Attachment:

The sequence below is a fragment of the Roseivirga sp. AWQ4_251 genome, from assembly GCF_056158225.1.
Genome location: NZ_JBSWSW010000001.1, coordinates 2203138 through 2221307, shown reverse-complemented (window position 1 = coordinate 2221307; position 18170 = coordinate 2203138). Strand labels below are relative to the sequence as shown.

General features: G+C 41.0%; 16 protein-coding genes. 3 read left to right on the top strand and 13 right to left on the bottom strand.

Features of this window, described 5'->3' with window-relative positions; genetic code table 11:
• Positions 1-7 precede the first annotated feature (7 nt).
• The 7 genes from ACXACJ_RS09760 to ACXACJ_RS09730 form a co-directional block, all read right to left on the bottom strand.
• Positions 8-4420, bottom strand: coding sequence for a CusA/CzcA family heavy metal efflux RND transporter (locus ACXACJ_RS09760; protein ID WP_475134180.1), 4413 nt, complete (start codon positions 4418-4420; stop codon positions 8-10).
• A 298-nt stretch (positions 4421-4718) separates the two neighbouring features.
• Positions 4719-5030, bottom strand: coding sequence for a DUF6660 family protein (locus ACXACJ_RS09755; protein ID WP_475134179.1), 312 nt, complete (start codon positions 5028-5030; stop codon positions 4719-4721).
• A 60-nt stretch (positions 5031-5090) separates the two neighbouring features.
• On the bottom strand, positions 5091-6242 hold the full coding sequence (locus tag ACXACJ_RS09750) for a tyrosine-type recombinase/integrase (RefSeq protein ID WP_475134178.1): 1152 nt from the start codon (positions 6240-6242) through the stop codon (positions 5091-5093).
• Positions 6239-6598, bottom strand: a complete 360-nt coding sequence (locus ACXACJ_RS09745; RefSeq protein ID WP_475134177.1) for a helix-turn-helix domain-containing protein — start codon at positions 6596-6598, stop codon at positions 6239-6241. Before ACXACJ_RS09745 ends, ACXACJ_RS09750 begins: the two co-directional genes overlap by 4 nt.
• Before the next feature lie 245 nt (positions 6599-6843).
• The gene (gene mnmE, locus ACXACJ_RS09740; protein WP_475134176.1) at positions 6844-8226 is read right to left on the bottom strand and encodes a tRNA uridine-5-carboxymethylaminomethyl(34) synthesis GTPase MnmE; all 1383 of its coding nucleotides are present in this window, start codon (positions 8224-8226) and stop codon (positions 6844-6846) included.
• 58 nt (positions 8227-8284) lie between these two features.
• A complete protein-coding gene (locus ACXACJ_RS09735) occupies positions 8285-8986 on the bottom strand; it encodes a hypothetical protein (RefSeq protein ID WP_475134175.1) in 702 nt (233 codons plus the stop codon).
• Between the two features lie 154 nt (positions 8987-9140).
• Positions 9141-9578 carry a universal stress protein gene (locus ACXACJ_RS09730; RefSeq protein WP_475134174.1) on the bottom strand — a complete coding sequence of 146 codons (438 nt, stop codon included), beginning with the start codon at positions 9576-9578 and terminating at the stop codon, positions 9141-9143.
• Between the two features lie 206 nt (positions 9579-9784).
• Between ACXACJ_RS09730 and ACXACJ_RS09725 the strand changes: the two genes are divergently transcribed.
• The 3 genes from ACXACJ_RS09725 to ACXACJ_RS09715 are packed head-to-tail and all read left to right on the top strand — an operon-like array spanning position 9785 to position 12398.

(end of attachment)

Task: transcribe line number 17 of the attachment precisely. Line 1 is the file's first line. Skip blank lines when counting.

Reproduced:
• Between the two features lie 154 nt (positions 8987-9140).